soul. My heart goes out to all who are suffering, especially at this “joyous” time of year. I am so honored and blessed to be sharing Christmas with you, D.


  10. Denise
    Dec 15, 2013 @ 11:08:30

    I am so looking forward to it. You’ve certainly got your share going on now, too. So we’ll talk later – love you.


  11. Becki Duckworth
    Dec 15, 2013 @ 16:47:52

    Why does it have to be so painful and stressful? Are there really the happy households with the matching Christmas sweaters , hot chocolate, sparkly eyes that gaze adoring each other around the perfect flames in the fireplace.. If they exist outside of the Osmond family Christmas show, I don’t care to know. Hang in there girlfriend and if you are having a scrooge moment I am here for you.


  12. Denise
    Dec 15, 2013 @ 20:15:34

    Thank you Becki – and much love and gratitude to you for your friendship. You, too, hang in there – and remember, soon you’re outta here! Take a big, deep ocean breath for me when you get there.


  13. afichereader
    Dec 15, 2013 @ 21:29:30

    That last line really hit, Denise. This little blogging corner of the world is such a respite from the rest of it. Peace.


  14. Denise
    Dec 15, 2013 @ 22:01:20

    Amen to that; and peace to you, too.


  15. lensgirl53
    Dec 15, 2013 @ 23:59:16

    Grief is a lonely place to be even among family who do not share the same connection as a mother. It is just the plain and awful truth. I have found that I am alone in how I grieve….even on my blog which was meant to help not only myself but others. Then I remember that the grieving can hardly console one another. I am five years into sad Christmases and it still is a hurt that cannot go away. I wish I had better news for you but it would all be a lie…somehow, I think you know this. I am glad you find the same peace I find in sitting in a quiet living room with just the twinkling of Christmas lights. You are right…you are not alone, believe me.


    • Denise
      Dec 16, 2013 @ 17:17:56

      You are right that I know that; I am not going to get used to Philip being gone and I’m not ever going to feel “whole.” I think I’ll always be a little shocked, too. Today was really hard – who the hell knows why? I’ll tell you, though – much as I hate that you suffer, I thank God for you and for all I’ve connected with through my blog. I don’t know what the hell I’d do without you all. I’m lonely for my son, and you know what I mean; but I do know that I’m not alone.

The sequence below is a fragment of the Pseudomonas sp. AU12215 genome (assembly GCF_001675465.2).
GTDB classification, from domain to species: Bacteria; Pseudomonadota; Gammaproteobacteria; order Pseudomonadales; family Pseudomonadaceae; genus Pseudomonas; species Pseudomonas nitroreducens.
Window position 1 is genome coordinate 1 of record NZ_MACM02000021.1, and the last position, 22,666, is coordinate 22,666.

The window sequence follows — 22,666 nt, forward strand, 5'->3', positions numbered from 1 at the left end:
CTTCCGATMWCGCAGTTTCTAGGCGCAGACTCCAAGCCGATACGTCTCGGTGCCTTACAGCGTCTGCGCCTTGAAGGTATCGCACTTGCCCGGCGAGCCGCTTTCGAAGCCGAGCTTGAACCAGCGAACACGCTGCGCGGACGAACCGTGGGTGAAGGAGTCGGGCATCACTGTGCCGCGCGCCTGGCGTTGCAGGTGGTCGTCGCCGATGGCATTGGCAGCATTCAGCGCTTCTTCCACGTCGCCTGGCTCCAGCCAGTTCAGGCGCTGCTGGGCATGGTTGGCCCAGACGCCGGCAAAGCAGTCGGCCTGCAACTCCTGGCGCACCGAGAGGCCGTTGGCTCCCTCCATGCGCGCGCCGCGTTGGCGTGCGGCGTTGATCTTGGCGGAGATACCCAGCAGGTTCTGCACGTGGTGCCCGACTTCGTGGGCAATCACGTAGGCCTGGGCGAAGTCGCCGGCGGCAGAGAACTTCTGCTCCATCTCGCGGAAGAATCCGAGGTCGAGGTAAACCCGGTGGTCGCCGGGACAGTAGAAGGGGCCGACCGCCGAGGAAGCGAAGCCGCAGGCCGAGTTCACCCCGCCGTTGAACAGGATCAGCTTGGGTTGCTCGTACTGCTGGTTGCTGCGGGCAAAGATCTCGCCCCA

16. Susan
    Dec 16, 2013 @ 17:02:33

    No celebrating for me, I told everyone. My boys and I will be taking a trip away from the Christmas joy and lights!! I am calling it the healing trip. But I believe deep inside all three of us wanted to get away. Although my boys are sad, but they do tell me to stop crying. I stop when they are around I don’t want to upset them. I do feel alone in my journey and it is a lonely place to be.


  17. Denise
    Dec 16, 2013 @ 17:26:24

    I really think they fear grief will take you away from them, and they need you. I wrote a post about realizing that I took the risk of being a mother, and I had one child who died and one who was alive and needed me. I had a responsibility to take car of her, and I did the best I could. There’s was no way I could stop crying for months and months – but I also kept telling myself I had to be Natalie’s mother. And I thanked God for her; if I’d been left without her, I don’t know what I would’ve done.

    It is a lonely place because he is your son and no one can touch your grief. But you’re not alone, for sure. I am so lonely for Philip, and I don’t know what I’d do if I didn’t come here and write about it.

    Good for you that you’re going away – and I hope you find a bit of peace when you do. Thinking of you…


  18. tersiaburger
    Dec 17, 2013 @ 14:39:04

    Oh my precious friend, how brave you are. Thinking of you in this time – as always. Hugs and warm wishes.


  19. Denise
    Dec 17, 2013 @ 19:05:47

    Tersia, your love for Vic just tears me up. I don’t know what it is, but I so get it with you two. And it hurts because it’s another suffering mother.

    I am thinking of you, too; I think of you every day, whether I’m silent or not.


  20. The Hook
    Dec 23, 2013 @ 10:55:03

    I have now read your entire blog and I want to thank you and commend you for being such a devoted mother and a wonderful soul.


  21. Denise
    Dec 24, 2013 @ 16:07:20

    And peace to you, and yours.